Each item is auto-filled with the default setting. You can adjust the settings so that you only get alerts from specific regions, for certain types of content, and more. In general, I have found the default settings to suffice, but there are valid reasons you might want to change them (if you’re only interested in video content, for example).

When you’re done with the settings, you can create the alert!

Google Alert tips

Quotation Marks

From that point on, assuming you stuck with the default option of once-a-day emails, you’ll get an email every 24 hours that looks like this:

Notice the returns in this example include pages that talk about each individual word from your query (in this example the word “link” and the word “building”). Obviously, this isn’t helpful, and it’s a waste of time to sift through these results.

So, how can you make sure that you only get results for an exact phrase? Quotation marks!

I (intentionally) made this mistake when setting up this alert. Notice in the image from the first section that “link building” didn’t include quotation marks around it. Without them, Google Alerts will return results like the ones in the image above.

The quotation marks indicate that you’re looking for an exact match of that phrase, so when you set up an alert using them you will get something that looks like this:

Much better, right?

Note that you can combine terms with and without quotation marks in one alert. Say for example I was looking for content related to link building around images. Instead of “link building images,” a phrase not likely to occur too often, I could use:

This will return results that include both the exact phrase “link building” AND the term “images”.

Set up multiple alerts

If you’re using Google Alerts for link building, I recommend setting up more than one alert. Consider some of the following:

  • Your brand name
  • Your products or services
  • Your focus keywords
  • Personalities associated with your brand

If you’re concerned about all the emails flooding your inbox, adjust the settings to decrease the frequency or stagger delivery days. You can also set up a separate Gmail account that only serves to receive these emails. I personally find the former to be the better option, but I know people who do the latter.

Consider setting up alerts for your competitors as well. Doing so may give you a window into their link building and publicity strategies that you can learn from. Along with that, you might find new potential target sites that aren’t mentioning you. If they mention your competitor, it’s likely they are relevant to your niche.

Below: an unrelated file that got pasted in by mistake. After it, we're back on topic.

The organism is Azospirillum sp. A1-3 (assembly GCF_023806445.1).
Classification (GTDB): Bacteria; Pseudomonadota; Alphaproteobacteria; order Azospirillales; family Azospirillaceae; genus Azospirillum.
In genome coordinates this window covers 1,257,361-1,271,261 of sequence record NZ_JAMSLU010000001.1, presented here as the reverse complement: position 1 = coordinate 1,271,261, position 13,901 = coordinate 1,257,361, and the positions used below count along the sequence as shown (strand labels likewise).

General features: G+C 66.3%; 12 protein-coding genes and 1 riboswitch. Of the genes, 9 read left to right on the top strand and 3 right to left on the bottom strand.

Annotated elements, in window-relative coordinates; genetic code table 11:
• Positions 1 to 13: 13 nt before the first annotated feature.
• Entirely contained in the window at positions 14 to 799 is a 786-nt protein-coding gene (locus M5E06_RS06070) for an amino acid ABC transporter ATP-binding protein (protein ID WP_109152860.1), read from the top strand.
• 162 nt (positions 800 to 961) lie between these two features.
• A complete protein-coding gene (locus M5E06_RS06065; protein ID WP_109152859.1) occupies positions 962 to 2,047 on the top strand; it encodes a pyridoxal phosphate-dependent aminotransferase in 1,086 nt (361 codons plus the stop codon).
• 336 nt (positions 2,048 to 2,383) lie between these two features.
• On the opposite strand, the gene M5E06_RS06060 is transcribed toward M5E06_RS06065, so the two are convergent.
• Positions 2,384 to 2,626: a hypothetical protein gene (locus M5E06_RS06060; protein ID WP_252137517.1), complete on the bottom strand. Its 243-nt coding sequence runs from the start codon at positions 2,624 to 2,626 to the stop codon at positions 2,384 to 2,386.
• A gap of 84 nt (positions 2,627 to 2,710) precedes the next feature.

Also include common misspellings of any of the list items above. While Google’s algorithm is typically smart enough to correct such misspellings in its search, a few valuable results may seep through even still.

Conclusion

Google Alerts can be helpful for other purposes other than link building. Certainly, if you’re engaged in an online reputation management campaign, they’re a necessity. Some use Alerts to track the kind of publicity their competitors are getting as well.

There are other excellent link building tools out there that can complement your “fresh mention” strategy if you are a link builder, but Google Alerts is an essential. I hope you find Google Alerts as helpful for link building as I have. If you have other tools or suggestions, please mention them in the comments below.

Why SEO & Influence are Critical to Pandemic Era Content Marketing

Pandemic Marketing SEO Influence

Pandemic Marketing SEO Influence
On this Memorial Day of 2020, it is important we remember those who have made the ultimate sacrifice serving our country – not only in the military, but those on the front lines of fighting the COVID-19 pandemic. Thank you to first responders, law enforcement, healthcare workers and all that support them!

The health and economic crisis we are all facing now compounds the many other uncertainties of our time including trust and expectations in the brands we buy from. The COVID-19 pandemic and our society’s reaction to it have changed the reality we have lived with into something different and very digital.

The why of business matters. For those of us in marketing, we have an obligation to seek answers about how social changes, culture, the economy, politics and consumer behaviors will change how business is done. As we peel back the onion for answers, it means revisiting the why of our business, the value of our customers and employees.

Pivot one way or another. Many companies have pivoted their business models and others have adapted their solutions to be more relevant to the time. In most cases, messaging and marketing tactics have changed and along with that goals and how to measure them have changed.

Sales expectations have not gone away. While there has generally been a shift from explicit sales/push marketing content to messaging that is more aligned with the times in terms of being more empathetic to customers, purpose oriented and branding focused, sales expectations still exist. Sales still need to be made and the work still needs to be done – just differently.

Will your brand be the best answer tomorrow? Not only do companies need to mitigate sales losses because of “these uncertain times” but it will be a land grab to be the most relevant for customers when purchasing behavior starts to ramp up again. Because of that, branding goals measured by share of voice for social, share of search and earned media are just as important now as measuring for leads and sales.

SEO more timely than ever. To reach those sales goals but without being “salesly” and tone deaf, there have been many changes in how marketers reach their customers and one in particular has been a shift towards organic search. In fact, 63% of marketers say SEO will be most important marketing tactic during the pandemic according to research from Conductor, as a way to hit lead and sales numbers.